by Neil McCalmont
Part of McCalmont’s List Series
Genre: Ballet — a dance work accompanied by music, usually with costumes and scenery
Instrumentation: Large orchestra
Era: Early 20th century
Length: c. 35 minutes
Will you recognize it? From Disney’s Fantasia (1940)
Recommended Recordings: Pierre Monteux and the Boston Symphony Orchestra, or Pierre Boulez and The Cleveland Orchestra (1969 recording)
Composer: Igor Stravinsky (1882-1971). Stravinsky was one of the most versatile and influential composers of the 20th century, and many compare his impact on music to Picasso’s on art. Having lived with and studied composition under Nikolai Rimsky-Korsakov until the latter’s death in 1908, Stravinsky rose to fame with his innovative ballets, The Firebird and Petrushka, culminating in the groundbreaking Rite of Spring.
Ever one to push artistic boundaries, Stravinsky adopted and revolutionized many different musical styles throughout his career. He collaborated with such important figures as W. H. Auden and Pablo Picasso, becoming a cultural icon. With his celebrity status, he was also politically opinionated, drawing criticism for his support of Mussolini. Stravinsky’s influence on the arts continues today, and his music remains powerful and popular.
The Piece: The Rite of Spring represents a milestone in Western culture. The ballet was commissioned by Sergei Diaghilev for his company Ballet Russes. It was realized in collaboration with legendary choreographer Vaslav Nijinsky, and painter and philosopher Nicholas Roerich, who designed the scenery and costumes. Their efforts resulted in a notorious premiere: the audience began to riot during the “Augurs of Spring” section, largely a reaction to Nijinsky’s radical choreography, rather than to Stravinsky’s music. The score has since become a core component of the orchestral repertoire.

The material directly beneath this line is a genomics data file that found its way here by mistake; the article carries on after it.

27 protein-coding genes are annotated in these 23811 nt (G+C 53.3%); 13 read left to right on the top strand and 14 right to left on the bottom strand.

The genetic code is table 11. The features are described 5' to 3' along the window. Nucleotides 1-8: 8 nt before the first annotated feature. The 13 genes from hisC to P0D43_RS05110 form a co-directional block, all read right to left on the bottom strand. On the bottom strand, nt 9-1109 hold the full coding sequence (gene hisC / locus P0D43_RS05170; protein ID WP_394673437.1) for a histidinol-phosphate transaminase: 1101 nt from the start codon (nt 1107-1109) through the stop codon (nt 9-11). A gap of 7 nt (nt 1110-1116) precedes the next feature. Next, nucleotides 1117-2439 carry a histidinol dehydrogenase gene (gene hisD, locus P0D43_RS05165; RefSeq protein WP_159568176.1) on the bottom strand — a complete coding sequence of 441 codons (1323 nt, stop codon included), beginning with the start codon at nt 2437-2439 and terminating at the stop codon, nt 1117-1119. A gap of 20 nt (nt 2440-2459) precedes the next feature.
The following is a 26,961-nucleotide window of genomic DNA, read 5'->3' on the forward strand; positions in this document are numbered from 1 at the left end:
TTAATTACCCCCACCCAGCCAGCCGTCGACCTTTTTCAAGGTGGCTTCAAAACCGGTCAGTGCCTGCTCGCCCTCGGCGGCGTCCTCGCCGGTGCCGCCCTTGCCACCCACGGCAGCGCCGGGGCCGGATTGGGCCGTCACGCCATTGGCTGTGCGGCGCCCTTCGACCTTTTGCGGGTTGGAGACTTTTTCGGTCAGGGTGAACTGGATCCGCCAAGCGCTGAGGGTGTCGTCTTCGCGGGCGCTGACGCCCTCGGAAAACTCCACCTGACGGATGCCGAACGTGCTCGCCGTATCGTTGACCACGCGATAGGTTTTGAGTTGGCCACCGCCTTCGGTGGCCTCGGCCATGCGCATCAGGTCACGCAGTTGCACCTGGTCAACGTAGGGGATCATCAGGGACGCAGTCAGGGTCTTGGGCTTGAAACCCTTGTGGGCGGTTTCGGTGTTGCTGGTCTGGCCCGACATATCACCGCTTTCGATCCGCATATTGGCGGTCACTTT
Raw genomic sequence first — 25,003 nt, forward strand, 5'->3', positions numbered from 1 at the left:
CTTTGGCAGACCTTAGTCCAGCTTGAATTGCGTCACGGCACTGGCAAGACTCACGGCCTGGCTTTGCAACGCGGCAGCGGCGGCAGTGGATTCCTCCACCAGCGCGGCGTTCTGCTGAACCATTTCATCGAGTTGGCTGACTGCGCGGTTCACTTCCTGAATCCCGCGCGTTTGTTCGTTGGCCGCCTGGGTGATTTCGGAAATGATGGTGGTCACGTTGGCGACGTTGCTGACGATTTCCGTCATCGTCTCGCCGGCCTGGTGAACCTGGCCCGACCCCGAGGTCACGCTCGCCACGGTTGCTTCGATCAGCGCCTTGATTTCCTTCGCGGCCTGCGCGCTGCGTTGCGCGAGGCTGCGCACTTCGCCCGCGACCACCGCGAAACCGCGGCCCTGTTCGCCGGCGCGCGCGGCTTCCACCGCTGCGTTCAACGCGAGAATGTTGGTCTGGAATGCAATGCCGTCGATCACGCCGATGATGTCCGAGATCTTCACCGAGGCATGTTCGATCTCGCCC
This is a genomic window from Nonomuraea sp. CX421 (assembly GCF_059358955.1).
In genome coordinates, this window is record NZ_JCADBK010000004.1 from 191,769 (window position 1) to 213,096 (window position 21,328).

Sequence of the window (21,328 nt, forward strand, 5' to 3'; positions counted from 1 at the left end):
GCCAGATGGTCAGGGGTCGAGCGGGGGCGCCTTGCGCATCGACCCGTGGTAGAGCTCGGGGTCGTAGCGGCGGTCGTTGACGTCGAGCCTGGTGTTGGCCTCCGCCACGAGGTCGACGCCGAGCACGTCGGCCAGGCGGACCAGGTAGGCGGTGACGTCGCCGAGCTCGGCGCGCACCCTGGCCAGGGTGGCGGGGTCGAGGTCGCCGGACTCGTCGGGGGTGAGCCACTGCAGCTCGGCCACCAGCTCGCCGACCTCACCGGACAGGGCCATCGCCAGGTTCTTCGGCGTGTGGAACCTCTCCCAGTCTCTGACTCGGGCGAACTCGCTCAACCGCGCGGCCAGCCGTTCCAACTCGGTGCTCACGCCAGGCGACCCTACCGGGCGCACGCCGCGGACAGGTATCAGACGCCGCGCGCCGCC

The work revolves around the power of emerging Spring in pagan Russia. The first section depicts the pagan ceremony for the Earth, while the second plays out the ritual sacrifice of a virgin who dances herself to death. Stravinsky’s radical rhythms, sharp dissonances, wild orchestration, and extreme dynamics make the ballet an incredibly challenging work both for musicians and dancers — and an exciting experience for the listener.
Personal Notes: For some, the work is emotionally disturbing. Through its pagan subject matter, it evokes primitive and powerful instinctual feelings, affecting the deepest levels of the human mind. It’s one of the wildest rides music has to offer, so buckle up!
- Stravinsky may have had an affair with fashion icon Coco Chanel, the subject of the novel Coco and Igor and the film Coco Chanel & Igor Stravinsky
- When Stravinsky heard the recording of this work by the New York Philharmonic and Leonard Bernstein, a conductor known for his flamboyancy and passionate readings, he said only, “Wow.”
- One anecdote of the premiere recalls then-elderly composer Camille Saint-Saëns storming out of the hall at the beginning, claiming that Stravinsky had misused the bassoon. This is unlikely: Saint-Saëns did not attend the first performance.
- Concerto for Orchestra by Béla Bartók
- String Quartet No. 8 by Dmitri Shostakovich
- Petrushka and The Firebird, also by Stravinsky
Published on ClevelandClassical.com August 23, 2016.
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